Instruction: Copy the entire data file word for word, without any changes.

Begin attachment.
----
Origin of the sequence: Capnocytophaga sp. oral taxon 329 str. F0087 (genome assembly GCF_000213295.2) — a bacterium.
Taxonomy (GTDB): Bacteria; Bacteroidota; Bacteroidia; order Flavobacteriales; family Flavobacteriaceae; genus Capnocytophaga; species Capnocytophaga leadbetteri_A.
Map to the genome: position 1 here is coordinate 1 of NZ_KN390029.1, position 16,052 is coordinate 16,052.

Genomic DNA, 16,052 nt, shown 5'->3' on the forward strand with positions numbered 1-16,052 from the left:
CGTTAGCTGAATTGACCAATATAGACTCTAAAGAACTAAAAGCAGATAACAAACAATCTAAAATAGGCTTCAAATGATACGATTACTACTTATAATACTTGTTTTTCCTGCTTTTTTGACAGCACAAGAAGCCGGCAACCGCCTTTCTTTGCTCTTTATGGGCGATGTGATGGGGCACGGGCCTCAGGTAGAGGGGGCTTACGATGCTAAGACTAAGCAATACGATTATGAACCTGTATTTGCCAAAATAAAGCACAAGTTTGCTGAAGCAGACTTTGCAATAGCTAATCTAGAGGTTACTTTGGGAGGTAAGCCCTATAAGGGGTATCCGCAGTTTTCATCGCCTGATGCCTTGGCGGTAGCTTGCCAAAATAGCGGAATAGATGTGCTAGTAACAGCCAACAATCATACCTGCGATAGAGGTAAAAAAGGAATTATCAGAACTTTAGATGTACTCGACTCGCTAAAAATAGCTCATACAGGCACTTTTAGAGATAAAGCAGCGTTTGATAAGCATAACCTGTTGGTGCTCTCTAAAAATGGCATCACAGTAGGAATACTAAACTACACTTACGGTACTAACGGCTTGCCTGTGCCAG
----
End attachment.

Origin of the sequence: Capnocytophaga sp. oral taxon 329 str. F0087 (genome assembly GCF_000213295.2) — a bacterium.
Taxonomy (GTDB): Bacteria; Bacteroidota; Bacteroidia; order Flavobacteriales; family Flavobacteriaceae; genus Capnocytophaga; species Capnocytophaga leadbetteri_A.
Map to the genome: position 1 here is coordinate 1 of NZ_KN390029.1, position 16,052 is coordinate 16,052.

Genomic DNA, 16,052 nt, shown 5'->3' on the forward strand with positions numbered 1-16,052 from the left:
CGTTAGCTGAATTGACCAATATAGACTCTAAAGAACTAAAAGCAGATAACAAACAATCTAAAATAGGCTTCAAATGATACGATTACTACTTATAATACTTGTTTTTCCTGCTTTTTTGACAGCACAAGAAGCCGGCAACCGCCTTTCTTTGCTCTTTATGGGCGATGTGATGGGGCACGGGCCTCAGGTAGAGGGGGCTTACGATGCTAAGACTAAGCAATACGATTATGAACCTGTATTTGCCAAAATAAAGCACAAGTTTGCTGAAGCAGACTTTGCAATAGCTAATCTAGAGGTTACTTTGGGAGGTAAGCCCTATAAGGGGTATCCGCAGTTTTCATCGCCTGATGCCTTGGCGGTAGCTTGCCAAAATAGCGGAATAGATGTGCTAGTAACAGCCAACAATCATACCTGCGATAGAGGTAAAAAAGGAATTATCAGAACTTTAGATGTACTCGACTCGCTAAAAATAGCTCATACAGGCACTTTTAGAGATAAAGCAGCGTTTGATAAGCATAACCTGTTGGTGCTCTCTAAAAATGGCATCACAGTAGGAATACTAAACTACACTTACGGTACTAACGGCTTGCCTGTGCCAG